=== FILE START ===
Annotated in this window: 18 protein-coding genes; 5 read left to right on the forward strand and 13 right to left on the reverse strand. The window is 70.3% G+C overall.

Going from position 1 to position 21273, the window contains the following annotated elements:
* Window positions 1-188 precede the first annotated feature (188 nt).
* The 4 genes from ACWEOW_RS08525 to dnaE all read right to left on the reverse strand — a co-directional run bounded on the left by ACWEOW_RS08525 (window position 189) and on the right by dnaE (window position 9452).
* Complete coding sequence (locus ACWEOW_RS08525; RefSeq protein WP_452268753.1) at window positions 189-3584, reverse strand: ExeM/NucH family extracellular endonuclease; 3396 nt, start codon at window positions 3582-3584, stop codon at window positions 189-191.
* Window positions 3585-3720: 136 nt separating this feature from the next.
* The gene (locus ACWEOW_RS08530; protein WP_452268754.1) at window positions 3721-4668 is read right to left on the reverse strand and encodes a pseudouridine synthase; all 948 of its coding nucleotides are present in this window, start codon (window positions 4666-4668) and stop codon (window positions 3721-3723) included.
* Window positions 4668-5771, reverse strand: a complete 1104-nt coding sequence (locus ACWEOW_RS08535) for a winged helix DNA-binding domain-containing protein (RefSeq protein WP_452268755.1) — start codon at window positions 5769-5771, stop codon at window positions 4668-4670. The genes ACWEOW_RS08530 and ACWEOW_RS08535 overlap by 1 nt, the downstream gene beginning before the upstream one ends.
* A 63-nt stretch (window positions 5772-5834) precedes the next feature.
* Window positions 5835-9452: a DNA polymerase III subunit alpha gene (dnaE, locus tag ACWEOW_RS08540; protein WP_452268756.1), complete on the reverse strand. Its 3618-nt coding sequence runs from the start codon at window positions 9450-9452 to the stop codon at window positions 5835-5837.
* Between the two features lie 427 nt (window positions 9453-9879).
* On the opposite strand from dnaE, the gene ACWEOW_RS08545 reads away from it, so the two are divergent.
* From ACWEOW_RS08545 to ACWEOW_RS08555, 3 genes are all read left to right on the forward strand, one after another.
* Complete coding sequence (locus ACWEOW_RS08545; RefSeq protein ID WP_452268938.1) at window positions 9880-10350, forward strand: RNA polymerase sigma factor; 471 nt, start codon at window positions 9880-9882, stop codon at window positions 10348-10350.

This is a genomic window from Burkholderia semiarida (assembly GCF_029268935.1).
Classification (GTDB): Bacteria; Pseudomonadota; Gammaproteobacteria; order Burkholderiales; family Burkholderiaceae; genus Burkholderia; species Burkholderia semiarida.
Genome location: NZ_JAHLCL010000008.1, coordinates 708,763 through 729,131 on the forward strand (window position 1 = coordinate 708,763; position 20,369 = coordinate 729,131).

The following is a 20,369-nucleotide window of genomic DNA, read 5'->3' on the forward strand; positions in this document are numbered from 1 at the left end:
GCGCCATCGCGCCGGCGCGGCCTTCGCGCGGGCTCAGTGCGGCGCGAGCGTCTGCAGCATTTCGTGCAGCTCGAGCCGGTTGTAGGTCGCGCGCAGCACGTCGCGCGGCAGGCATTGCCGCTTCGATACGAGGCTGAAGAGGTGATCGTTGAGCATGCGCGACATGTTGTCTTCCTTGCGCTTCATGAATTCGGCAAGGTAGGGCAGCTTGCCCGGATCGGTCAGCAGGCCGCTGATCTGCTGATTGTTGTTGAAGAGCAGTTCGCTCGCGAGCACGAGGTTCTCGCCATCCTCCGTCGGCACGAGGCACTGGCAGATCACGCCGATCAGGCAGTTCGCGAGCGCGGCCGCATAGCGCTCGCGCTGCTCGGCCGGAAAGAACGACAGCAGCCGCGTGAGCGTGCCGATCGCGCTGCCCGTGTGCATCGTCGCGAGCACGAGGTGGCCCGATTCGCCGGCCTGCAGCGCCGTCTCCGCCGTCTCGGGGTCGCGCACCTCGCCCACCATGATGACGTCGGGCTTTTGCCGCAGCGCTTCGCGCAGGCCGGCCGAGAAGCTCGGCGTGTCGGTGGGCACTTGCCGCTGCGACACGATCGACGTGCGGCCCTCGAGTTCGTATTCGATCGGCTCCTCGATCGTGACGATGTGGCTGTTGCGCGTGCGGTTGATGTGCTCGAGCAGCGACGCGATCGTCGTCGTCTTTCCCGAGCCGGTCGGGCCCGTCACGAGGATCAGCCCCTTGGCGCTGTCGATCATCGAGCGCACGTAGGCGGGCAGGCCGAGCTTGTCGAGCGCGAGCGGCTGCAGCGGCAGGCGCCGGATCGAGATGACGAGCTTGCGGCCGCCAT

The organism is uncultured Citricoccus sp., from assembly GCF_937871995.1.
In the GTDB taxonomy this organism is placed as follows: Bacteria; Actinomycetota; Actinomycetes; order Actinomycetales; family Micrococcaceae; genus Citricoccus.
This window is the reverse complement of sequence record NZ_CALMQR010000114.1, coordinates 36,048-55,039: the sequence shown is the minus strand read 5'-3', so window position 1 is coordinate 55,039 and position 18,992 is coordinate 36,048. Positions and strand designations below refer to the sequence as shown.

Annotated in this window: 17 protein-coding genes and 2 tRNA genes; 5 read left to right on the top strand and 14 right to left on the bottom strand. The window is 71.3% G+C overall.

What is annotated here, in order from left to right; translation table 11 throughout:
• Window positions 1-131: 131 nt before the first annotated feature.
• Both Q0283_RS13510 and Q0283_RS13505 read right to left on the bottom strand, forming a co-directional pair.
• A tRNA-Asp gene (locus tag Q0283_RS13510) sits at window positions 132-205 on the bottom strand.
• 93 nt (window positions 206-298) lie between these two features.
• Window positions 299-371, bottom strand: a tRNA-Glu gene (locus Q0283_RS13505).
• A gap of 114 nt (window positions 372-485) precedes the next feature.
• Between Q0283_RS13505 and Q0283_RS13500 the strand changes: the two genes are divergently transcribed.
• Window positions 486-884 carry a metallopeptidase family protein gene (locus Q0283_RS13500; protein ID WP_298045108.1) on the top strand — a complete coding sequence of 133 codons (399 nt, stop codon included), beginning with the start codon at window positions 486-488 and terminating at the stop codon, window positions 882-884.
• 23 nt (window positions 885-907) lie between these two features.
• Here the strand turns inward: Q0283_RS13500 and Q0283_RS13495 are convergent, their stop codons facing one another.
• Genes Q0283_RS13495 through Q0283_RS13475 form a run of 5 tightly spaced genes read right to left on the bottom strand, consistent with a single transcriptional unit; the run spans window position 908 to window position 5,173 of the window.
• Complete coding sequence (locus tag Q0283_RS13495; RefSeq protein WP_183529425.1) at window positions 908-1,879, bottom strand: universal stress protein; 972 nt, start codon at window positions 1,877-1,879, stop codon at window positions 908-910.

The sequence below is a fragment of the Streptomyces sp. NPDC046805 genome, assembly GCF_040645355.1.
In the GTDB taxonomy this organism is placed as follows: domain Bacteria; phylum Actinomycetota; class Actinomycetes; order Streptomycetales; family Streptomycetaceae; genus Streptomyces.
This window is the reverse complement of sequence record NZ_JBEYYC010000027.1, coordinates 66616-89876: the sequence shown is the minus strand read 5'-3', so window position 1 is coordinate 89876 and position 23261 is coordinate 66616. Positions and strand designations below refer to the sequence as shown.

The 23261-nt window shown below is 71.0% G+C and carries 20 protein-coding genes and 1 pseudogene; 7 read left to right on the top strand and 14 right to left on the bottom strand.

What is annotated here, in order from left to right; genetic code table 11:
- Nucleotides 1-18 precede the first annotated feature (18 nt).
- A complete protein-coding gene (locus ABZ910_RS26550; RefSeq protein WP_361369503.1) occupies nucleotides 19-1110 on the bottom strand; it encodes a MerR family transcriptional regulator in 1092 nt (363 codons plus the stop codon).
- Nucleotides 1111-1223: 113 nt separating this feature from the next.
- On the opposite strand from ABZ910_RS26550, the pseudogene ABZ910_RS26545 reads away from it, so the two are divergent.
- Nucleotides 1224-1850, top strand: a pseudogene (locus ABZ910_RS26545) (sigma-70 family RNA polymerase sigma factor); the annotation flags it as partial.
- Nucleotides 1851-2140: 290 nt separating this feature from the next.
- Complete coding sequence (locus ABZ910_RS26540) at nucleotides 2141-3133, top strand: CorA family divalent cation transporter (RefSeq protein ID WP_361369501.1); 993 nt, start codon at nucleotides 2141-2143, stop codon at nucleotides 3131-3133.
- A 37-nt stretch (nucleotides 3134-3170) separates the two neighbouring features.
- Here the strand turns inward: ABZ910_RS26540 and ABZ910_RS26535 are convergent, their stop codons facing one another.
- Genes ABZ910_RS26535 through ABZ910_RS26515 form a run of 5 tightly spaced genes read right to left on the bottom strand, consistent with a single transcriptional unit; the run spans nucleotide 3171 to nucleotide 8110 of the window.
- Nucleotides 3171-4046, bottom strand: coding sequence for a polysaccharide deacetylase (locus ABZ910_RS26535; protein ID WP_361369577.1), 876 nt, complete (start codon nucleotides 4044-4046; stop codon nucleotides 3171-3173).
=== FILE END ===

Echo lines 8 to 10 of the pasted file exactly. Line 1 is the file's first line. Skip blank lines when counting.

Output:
* Window positions 4668-5771, reverse strand: a complete 1104-nt coding sequence (locus ACWEOW_RS08535) for a winged helix DNA-binding domain-containing protein (RefSeq protein WP_452268755.1) — start codon at window positions 5769-5771, stop codon at window positions 4668-4670. The genes ACWEOW_RS08530 and ACWEOW_RS08535 overlap by 1 nt, the downstream gene beginning before the upstream one ends.
* A 63-nt stretch (window positions 5772-5834) precedes the next feature.
* Window positions 5835-9452: a DNA polymerase III subunit alpha gene (dnaE, locus tag ACWEOW_RS08540; protein WP_452268756.1), complete on the reverse strand. Its 3618-nt coding sequence runs from the start codon at window positions 9450-9452 to the stop codon at window positions 5835-5837.